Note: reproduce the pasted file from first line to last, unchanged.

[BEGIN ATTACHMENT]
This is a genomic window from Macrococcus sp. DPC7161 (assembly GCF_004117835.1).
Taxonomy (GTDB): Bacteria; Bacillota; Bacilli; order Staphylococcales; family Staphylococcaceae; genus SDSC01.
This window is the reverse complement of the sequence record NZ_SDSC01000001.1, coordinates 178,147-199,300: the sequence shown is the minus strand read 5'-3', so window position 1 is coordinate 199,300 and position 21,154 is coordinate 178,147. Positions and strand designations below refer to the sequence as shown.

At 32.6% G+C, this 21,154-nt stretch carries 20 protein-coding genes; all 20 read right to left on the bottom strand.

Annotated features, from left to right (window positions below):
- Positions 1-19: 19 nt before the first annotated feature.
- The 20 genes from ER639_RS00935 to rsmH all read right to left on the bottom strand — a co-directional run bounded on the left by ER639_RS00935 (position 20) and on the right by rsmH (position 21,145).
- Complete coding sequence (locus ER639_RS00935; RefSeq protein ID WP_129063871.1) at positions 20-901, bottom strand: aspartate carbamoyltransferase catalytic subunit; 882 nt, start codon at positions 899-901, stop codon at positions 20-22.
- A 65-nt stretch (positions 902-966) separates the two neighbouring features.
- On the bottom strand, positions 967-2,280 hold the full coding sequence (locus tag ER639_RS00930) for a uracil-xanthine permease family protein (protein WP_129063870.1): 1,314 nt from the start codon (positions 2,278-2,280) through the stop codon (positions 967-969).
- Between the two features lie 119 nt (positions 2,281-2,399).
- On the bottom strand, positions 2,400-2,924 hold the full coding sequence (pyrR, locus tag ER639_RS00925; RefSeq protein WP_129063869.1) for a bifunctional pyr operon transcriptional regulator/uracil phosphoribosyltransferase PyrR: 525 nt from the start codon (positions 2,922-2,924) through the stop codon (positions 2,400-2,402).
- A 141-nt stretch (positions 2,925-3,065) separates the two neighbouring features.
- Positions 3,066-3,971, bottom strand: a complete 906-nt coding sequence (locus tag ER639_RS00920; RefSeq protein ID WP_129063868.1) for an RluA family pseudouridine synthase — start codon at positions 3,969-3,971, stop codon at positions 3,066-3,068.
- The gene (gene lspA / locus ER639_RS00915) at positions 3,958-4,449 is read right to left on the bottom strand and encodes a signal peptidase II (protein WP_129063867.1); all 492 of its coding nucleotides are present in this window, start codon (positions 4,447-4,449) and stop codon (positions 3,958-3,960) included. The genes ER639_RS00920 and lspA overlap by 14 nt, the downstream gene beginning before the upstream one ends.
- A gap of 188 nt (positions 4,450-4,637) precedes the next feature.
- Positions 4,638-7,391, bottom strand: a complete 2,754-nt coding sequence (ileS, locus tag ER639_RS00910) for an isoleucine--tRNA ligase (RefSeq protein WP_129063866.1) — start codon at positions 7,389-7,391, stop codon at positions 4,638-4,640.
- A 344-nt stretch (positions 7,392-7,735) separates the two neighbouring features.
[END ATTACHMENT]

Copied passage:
This is a genomic window from Macrococcus sp. DPC7161 (assembly GCF_004117835.1).
Taxonomy (GTDB): Bacteria; Bacillota; Bacilli; order Staphylococcales; family Staphylococcaceae; genus SDSC01.
This window is the reverse complement of the sequence record NZ_SDSC01000001.1, coordinates 178,147-199,300: the sequence shown is the minus strand read 5'-3', so window position 1 is coordinate 199,300 and position 21,154 is coordinate 178,147. Positions and strand designations below refer to the sequence as shown.

At 32.6% G+C, this 21,154-nt stretch carries 20 protein-coding genes; all 20 read right to left on the bottom strand.

Annotated features, from left to right (window positions below):
- Positions 1-19: 19 nt before the first annotated feature.
- The 20 genes from ER639_RS00935 to rsmH all read right to left on the bottom strand — a co-directional run bounded on the left by ER639_RS00935 (position 20) and on the right by rsmH (position 21,145).
- Complete coding sequence (locus ER639_RS00935; RefSeq protein ID WP_129063871.1) at positions 20-901, bottom strand: aspartate carbamoyltransferase catalytic subunit; 882 nt, start codon at positions 899-901, stop codon at positions 20-22.
- A 65-nt stretch (positions 902-966) separates the two neighbouring features.
- On the bottom strand, positions 967-2,280 hold the full coding sequence (locus tag ER639_RS00930) for a uracil-xanthine permease family protein (protein WP_129063870.1): 1,314 nt from the start codon (positions 2,278-2,280) through the stop codon (positions 967-969).
- Between the two features lie 119 nt (positions 2,281-2,399).
- On the bottom strand, positions 2,400-2,924 hold the full coding sequence (pyrR, locus tag ER639_RS00925; RefSeq protein WP_129063869.1) for a bifunctional pyr operon transcriptional regulator/uracil phosphoribosyltransferase PyrR: 525 nt from the start codon (positions 2,922-2,924) through the stop codon (positions 2,400-2,402).
- A 141-nt stretch (positions 2,925-3,065) separates the two neighbouring features.
- Positions 3,066-3,971, bottom strand: a complete 906-nt coding sequence (locus tag ER639_RS00920; RefSeq protein ID WP_129063868.1) for an RluA family pseudouridine synthase — start codon at positions 3,969-3,971, stop codon at positions 3,066-3,068.
- The gene (gene lspA / locus ER639_RS00915) at positions 3,958-4,449 is read right to left on the bottom strand and encodes a signal peptidase II (protein WP_129063867.1); all 492 of its coding nucleotides are present in this window, start codon (positions 4,447-4,449) and stop codon (positions 3,958-3,960) included. The genes ER639_RS00920 and lspA overlap by 14 nt, the downstream gene beginning before the upstream one ends.
- A gap of 188 nt (positions 4,450-4,637) precedes the next feature.
- Positions 4,638-7,391, bottom strand: a complete 2,754-nt coding sequence (ileS, locus tag ER639_RS00910) for an isoleucine--tRNA ligase (RefSeq protein WP_129063866.1) — start codon at positions 7,389-7,391, stop codon at positions 4,638-4,640.
- A 344-nt stretch (positions 7,392-7,735) separates the two neighbouring features.